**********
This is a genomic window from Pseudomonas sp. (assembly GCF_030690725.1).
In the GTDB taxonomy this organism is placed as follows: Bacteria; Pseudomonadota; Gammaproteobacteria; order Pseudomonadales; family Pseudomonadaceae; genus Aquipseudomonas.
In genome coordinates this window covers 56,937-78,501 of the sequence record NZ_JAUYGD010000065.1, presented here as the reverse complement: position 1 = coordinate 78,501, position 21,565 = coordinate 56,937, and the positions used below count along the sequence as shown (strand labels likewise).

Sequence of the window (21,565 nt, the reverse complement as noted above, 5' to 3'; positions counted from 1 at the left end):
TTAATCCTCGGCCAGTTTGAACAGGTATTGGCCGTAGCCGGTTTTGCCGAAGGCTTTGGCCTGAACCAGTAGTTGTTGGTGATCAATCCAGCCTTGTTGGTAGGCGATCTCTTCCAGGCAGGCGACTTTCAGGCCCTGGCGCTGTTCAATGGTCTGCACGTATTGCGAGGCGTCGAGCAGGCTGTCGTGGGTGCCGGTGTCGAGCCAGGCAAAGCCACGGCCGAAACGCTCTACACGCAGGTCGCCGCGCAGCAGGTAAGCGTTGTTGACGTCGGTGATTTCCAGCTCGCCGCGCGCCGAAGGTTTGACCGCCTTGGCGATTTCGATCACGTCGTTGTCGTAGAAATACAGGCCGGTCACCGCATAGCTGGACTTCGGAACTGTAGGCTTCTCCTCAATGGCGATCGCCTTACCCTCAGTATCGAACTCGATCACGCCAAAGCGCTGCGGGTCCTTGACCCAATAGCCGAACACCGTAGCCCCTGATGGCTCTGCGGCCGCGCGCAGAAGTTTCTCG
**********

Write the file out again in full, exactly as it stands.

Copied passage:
This is a genomic window from Pseudomonas sp. (assembly GCF_030690725.1).
In the GTDB taxonomy this organism is placed as follows: Bacteria; Pseudomonadota; Gammaproteobacteria; order Pseudomonadales; family Pseudomonadaceae; genus Aquipseudomonas.
In genome coordinates this window covers 56,937-78,501 of the sequence record NZ_JAUYGD010000065.1, presented here as the reverse complement: position 1 = coordinate 78,501, position 21,565 = coordinate 56,937, and the positions used below count along the sequence as shown (strand labels likewise).

Sequence of the window (21,565 nt, the reverse complement as noted above, 5' to 3'; positions counted from 1 at the left end):
TTAATCCTCGGCCAGTTTGAACAGGTATTGGCCGTAGCCGGTTTTGCCGAAGGCTTTGGCCTGAACCAGTAGTTGTTGGTGATCAATCCAGCCTTGTTGGTAGGCGATCTCTTCCAGGCAGGCGACTTTCAGGCCCTGGCGCTGTTCAATGGTCTGCACGTATTGCGAGGCGTCGAGCAGGCTGTCGTGGGTGCCGGTGTCGAGCCAGGCAAAGCCACGGCCGAAACGCTCTACACGCAGGTCGCCGCGCAGCAGGTAAGCGTTGTTGACGTCGGTGATTTCCAGCTCGCCGCGCGCCGAAGGTTTGACCGCCTTGGCGATTTCGATCACGTCGTTGTCGTAGAAATACAGGCCGGTCACCGCATAGCTGGACTTCGGAACTGTAGGCTTCTCCTCAATGGCGATCGCCTTACCCTCAGTATCGAACTCGATCACGCCAAAGCGCTGCGGGTCCTTGACCCAATAGCCGAACACCGTAGCCCCTGATGGCTCTGCGGCCGCGCGCAGAAGTTTCTCG